I fount a util class in Spring named NestedExceptionUtils, and it is declared as an abstract class, why abstract? To prevent instances of it? But another class is not declared as an abstract class! Such as 'BeanDefinitionReaderUtils'. when should I do this?

  • Depends on which version you are looking at. The latest Spring 5.1 both are abstract. Utility classes are generally abstract and have a private no-args constructor to prevent sub-classing.
    – M. Deinum
    Dec 24, 2018 at 16:10

1 Answer 1


NestedExceptionUtils contains a single public static method and has no derived classes (within Spring). This suggests that it's abstract to prevent instantiation.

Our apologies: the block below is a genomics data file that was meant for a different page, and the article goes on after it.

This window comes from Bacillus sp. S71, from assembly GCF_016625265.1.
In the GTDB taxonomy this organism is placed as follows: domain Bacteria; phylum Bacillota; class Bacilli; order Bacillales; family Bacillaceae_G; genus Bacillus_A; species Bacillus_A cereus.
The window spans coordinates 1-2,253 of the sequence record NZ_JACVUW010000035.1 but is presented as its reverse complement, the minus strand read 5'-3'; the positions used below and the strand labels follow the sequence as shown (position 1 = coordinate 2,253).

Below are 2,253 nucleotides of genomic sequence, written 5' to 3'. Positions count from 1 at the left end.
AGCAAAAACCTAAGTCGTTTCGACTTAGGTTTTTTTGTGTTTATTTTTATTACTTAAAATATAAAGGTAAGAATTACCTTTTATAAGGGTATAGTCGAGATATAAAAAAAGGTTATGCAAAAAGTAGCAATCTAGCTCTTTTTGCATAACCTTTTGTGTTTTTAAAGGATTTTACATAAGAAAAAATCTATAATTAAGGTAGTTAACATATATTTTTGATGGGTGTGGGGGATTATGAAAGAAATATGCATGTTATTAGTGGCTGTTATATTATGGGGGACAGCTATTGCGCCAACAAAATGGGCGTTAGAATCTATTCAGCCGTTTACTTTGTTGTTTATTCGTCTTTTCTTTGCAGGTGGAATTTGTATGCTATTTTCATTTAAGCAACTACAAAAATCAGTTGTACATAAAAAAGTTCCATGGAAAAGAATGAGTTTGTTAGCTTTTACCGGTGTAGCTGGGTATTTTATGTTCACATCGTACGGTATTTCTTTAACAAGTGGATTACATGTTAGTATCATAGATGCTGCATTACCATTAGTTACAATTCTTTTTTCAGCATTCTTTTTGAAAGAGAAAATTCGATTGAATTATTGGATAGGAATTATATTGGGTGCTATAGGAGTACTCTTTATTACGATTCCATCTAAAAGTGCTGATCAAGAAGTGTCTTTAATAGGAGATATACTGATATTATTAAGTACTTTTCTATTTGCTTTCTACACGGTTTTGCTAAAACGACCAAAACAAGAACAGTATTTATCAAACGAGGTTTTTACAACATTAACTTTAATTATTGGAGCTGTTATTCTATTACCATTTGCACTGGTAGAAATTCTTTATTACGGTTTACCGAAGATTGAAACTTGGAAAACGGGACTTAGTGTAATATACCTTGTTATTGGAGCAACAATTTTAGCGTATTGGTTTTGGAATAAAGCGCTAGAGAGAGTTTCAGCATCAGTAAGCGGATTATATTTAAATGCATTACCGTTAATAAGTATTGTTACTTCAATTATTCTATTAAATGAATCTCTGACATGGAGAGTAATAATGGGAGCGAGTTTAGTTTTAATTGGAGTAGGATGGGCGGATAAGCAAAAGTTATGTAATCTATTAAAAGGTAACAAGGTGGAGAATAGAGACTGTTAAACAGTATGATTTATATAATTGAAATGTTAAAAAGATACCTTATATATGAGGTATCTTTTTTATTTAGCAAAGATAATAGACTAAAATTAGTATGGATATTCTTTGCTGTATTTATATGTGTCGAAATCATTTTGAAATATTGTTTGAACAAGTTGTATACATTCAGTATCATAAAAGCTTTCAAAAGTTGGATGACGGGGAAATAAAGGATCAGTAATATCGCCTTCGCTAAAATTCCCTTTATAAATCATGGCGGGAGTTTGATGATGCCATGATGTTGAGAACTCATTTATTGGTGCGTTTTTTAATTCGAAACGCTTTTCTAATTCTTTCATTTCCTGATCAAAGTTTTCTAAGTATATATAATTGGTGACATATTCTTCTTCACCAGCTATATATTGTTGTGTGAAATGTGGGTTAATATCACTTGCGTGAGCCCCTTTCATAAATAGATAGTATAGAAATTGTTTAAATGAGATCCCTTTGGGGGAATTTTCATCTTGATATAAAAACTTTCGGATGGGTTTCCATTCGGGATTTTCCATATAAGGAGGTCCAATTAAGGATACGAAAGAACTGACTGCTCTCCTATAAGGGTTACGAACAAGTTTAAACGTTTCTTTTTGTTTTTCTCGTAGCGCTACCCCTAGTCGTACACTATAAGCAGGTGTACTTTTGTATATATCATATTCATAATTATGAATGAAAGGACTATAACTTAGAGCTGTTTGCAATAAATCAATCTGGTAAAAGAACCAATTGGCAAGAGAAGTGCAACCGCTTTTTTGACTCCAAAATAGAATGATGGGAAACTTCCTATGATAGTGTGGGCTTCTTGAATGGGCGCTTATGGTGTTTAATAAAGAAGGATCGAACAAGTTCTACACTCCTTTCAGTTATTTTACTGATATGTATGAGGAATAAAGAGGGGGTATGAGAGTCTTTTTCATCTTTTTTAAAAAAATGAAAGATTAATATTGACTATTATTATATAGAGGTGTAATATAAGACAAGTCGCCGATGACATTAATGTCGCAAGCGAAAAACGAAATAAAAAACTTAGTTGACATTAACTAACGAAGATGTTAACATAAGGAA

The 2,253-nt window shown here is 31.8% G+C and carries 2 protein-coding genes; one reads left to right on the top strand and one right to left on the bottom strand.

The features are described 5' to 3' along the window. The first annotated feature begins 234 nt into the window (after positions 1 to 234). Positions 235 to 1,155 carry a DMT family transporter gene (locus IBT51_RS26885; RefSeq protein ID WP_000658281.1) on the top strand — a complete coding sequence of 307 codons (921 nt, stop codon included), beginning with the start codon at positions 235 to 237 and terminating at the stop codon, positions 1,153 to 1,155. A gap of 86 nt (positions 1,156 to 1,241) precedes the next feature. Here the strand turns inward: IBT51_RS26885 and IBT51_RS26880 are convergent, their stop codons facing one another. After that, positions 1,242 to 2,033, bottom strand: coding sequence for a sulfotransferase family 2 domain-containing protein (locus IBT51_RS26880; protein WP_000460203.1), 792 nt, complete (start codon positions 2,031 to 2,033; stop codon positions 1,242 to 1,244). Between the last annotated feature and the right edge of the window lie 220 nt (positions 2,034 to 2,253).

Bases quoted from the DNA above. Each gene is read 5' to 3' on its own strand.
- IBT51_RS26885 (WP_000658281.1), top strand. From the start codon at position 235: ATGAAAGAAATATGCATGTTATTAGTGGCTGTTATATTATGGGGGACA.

Another and a slightly better way to create utility classes in Java is to declare a class final and define a private no-args constructor. This is better than abstract utility class because it also suppresses extending the utility class.

Spring wasn't written by a single person, this could explain why different utility classes are written in different ways.

  • 1.the two example class are written by the same person named 'Juergen Hoeller', there is no reason two classes have a different style. 2.even if they are written by different people, don't spring team has a common style limited? I'm confused! Dec 24, 2018 at 15:08
  • Well, the author would be the best person to ask for the reasoning, of course. But note that BeanDefinitionReaderUtils has become abstract as well in Spring version 5.1.2.RELEASE. Dec 24, 2018 at 16:18

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